Students are also provided with equal opportunities to study abroad. However, Kuwaiti women are required to seek the permission of their male authority figures to accept study-abroad scholarships.
Kuwaiti women comprise almost two-thirds of university-level students and more than half of the student population of the Public Authority for Applied Education and Training. Women are enrolled in all major subjects and graduate at higher rates than men. In the mids, Kuwait University introduced different GPA requirements for the admission of female and male students, with the goal of reducing the percentage of female students in certain academic fields.
Female students are now required to have a 3. Women must possess a 3. A rationale for such policies is the dilemma presented by the right of a woman's male guardian or husband to restrict her right to work outside the home.
Because of instances in which women graduates of professional schools have been forbidden to work, some believe that admitting a woman to medical school may ultimately be a waste of that seat, as after graduation she may not be able to pursue the profession.
A male student, by contrast, has no such constraints. Thus the odd logic that while a male student may be less qualified than a woman, he will certainly work as a professional after graduation, while the woman may not be able to do so. Women's access to education began in the s and has since provided Kuwaiti women with opportunities that have enabled them to become financially independent and pursue diverse careers.
Women's contributions to the Kuwaiti labor force increased from 20 percent in to 40 percent in , with the majority of the increased number of female employees filling positions within the public sector. Women can be found in most professional fields including engineering, architecture, medicine, and law. Yet, they do not have full freedom to choose their professions; women are prohibited from working in the police, the army, and the judiciary.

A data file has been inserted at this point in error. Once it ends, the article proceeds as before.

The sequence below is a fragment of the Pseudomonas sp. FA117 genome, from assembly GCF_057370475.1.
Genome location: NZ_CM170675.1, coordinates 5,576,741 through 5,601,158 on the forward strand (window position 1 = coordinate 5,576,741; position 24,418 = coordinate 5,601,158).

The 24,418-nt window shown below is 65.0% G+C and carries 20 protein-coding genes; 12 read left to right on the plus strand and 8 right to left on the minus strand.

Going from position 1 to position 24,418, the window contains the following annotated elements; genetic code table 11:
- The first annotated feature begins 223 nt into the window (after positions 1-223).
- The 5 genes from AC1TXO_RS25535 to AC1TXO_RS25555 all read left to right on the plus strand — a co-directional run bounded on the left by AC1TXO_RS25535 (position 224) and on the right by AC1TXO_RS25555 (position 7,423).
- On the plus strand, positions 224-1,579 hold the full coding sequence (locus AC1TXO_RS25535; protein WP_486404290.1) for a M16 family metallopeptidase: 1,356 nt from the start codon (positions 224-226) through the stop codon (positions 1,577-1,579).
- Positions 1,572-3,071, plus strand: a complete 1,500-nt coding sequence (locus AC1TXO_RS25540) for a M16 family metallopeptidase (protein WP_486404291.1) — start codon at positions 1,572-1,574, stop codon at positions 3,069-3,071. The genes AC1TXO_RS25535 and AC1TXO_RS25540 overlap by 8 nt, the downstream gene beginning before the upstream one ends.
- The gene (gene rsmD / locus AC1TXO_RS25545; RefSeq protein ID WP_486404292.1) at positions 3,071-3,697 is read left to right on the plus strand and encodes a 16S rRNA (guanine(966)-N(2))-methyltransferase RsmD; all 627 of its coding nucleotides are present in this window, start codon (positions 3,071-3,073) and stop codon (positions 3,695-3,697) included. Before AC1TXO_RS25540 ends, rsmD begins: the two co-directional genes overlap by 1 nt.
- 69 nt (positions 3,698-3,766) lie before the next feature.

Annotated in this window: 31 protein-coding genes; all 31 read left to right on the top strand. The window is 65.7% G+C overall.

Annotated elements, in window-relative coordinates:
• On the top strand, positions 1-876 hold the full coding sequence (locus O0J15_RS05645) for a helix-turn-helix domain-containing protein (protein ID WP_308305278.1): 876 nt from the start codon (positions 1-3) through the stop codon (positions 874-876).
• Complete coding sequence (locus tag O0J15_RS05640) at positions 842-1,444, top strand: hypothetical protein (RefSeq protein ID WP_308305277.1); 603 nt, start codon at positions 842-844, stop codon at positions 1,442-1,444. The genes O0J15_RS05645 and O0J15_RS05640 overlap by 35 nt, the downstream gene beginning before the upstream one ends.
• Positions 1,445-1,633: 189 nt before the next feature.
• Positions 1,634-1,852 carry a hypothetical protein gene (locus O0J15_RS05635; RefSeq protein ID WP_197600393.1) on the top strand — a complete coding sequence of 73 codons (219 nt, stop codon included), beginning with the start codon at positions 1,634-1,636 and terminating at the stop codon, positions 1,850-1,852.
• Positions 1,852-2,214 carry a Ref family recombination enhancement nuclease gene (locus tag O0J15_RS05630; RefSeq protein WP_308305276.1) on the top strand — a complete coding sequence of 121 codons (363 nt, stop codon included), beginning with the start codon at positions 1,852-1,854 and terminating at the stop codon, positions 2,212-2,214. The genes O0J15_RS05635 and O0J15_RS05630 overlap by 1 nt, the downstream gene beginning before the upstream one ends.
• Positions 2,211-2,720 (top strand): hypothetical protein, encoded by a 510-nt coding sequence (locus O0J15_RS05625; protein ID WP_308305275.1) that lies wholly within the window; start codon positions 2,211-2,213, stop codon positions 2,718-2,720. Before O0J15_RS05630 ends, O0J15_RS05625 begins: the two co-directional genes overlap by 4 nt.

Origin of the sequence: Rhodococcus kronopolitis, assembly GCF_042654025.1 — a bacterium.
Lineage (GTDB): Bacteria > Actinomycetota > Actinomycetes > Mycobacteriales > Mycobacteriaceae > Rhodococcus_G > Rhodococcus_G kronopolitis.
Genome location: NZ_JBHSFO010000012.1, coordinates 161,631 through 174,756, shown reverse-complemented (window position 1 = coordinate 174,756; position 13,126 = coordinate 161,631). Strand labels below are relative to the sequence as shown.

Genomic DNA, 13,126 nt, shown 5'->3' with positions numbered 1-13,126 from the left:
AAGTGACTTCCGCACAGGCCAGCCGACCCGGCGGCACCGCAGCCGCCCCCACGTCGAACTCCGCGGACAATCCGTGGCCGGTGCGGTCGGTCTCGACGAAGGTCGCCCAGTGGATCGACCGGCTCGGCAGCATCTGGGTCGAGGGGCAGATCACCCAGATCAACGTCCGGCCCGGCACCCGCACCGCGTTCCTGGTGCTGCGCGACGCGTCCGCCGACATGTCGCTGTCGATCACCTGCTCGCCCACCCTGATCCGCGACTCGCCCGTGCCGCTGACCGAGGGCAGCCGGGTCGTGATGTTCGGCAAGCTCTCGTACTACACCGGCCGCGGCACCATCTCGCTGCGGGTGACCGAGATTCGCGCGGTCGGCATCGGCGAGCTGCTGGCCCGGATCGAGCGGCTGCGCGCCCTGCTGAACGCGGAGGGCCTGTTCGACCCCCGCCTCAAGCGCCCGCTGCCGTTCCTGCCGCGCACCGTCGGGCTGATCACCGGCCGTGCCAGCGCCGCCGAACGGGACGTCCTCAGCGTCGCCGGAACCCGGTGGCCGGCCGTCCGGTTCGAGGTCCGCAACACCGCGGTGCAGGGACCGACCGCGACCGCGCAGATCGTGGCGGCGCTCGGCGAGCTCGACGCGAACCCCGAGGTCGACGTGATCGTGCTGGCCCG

Women in Kuwait generally receive equal pay for equal work in the public and private sectors. According to labor laws, a woman who performs the same work as a man must be paid equal remuneration. If a woman feels that she has been discriminated against, she may file a complaint directly to the administrative court or to the National Assembly's Human Rights Committee. There are no laws prohibiting sexual harassment in the workplace. Women workers, particularly foreign women and domestic employees, are in urgent need of such laws.
Standard working hours for men apply equally to women, with the exclusion of night work. With the exception of a few professions and places of employment, women in Kuwait are forbidden to work at night, or in some cases after midnight. Employers are obliged to arrange transportation for women who work at night. These labor restrictions apply to both private and government offices, as well as jobs within the informal sector. All working women are entitled to maternity leave for up to two months at full pay.
They may receive an additional four months at half pay, provided they present a medical certificate declaring that their illness was a result of the pregnancy. Day care facilities for children aged three to six years are widely available and affordable in all parts of Kuwait; some are provided by the Kuwaiti government, others are privately run.
Advocacy on such concerns as the right to education, inheritance, and employment is strong. At the same time, groups of conservative Islamists have also been demanding that women "return to the household. They have blocked the passage of a women's suffrage bill and the admission of women to the military. In , Islamists succeeded in passing a bill that obligates Kuwait University and post-secondary colleges to incorporate building changes to ensure gender segregation.
Kuwait is a constitutional monarchy with a Cabinet and a National Assembly that is elected every four years. The parliament serves as a legislative body with the power to overturn the decrees issued by the Emir — the head of state. Males who are 21 and over and have been citizens for at least 20 years and are not members of the military are granted the right to vote and seek election to the National Assembly.
This means that suffrage is restricted to 14 percent of the population. There are no formal political parties; instead, there are quasi-political groups of Islamists extreme conservatives and liberals, who operate within voluntary organizations NGOs and are active in the National Assembly.